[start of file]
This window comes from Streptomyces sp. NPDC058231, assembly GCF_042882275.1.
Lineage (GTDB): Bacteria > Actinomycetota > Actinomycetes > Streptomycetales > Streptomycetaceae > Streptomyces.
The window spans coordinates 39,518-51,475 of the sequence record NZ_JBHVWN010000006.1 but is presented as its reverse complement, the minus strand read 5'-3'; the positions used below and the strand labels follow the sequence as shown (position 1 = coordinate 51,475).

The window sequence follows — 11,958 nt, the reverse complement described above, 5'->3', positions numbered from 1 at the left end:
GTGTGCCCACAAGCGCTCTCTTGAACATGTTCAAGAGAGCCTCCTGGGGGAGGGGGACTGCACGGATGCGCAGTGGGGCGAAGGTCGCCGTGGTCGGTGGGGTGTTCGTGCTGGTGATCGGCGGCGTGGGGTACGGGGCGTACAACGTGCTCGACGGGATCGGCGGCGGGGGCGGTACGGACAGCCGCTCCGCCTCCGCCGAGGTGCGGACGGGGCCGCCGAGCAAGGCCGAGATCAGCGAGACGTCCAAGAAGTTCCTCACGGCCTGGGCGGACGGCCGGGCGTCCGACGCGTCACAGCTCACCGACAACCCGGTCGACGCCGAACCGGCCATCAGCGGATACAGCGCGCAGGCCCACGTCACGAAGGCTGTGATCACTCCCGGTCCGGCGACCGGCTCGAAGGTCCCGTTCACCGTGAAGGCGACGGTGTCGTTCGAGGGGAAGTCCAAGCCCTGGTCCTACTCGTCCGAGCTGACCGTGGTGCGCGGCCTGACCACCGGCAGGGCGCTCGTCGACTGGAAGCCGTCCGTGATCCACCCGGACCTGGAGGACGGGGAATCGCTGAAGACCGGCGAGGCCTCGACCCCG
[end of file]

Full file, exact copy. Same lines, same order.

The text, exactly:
This window comes from Streptomyces sp. NPDC058231, assembly GCF_042882275.1.
Lineage (GTDB): Bacteria > Actinomycetota > Actinomycetes > Streptomycetales > Streptomycetaceae > Streptomyces.
The window spans coordinates 39,518-51,475 of the sequence record NZ_JBHVWN010000006.1 but is presented as its reverse complement, the minus strand read 5'-3'; the positions used below and the strand labels follow the sequence as shown (position 1 = coordinate 51,475).

The window sequence follows — 11,958 nt, the reverse complement described above, 5'->3', positions numbered from 1 at the left end:
GTGTGCCCACAAGCGCTCTCTTGAACATGTTCAAGAGAGCCTCCTGGGGGAGGGGGACTGCACGGATGCGCAGTGGGGCGAAGGTCGCCGTGGTCGGTGGGGTGTTCGTGCTGGTGATCGGCGGCGTGGGGTACGGGGCGTACAACGTGCTCGACGGGATCGGCGGCGGGGGCGGTACGGACAGCCGCTCCGCCTCCGCCGAGGTGCGGACGGGGCCGCCGAGCAAGGCCGAGATCAGCGAGACGTCCAAGAAGTTCCTCACGGCCTGGGCGGACGGCCGGGCGTCCGACGCGTCACAGCTCACCGACAACCCGGTCGACGCCGAACCGGCCATCAGCGGATACAGCGCGCAGGCCCACGTCACGAAGGCTGTGATCACTCCCGGTCCGGCGACCGGCTCGAAGGTCCCGTTCACCGTGAAGGCGACGGTGTCGTTCGAGGGGAAGTCCAAGCCCTGGTCCTACTCGTCCGAGCTGACCGTGGTGCGCGGCCTGACCACCGGCAGGGCGCTCGTCGACTGGAAGCCGTCCGTGATCCACCCGGACCTGGAGGACGGGGAATCGCTGAAGACCGGCGAGGCCTCGACCCCG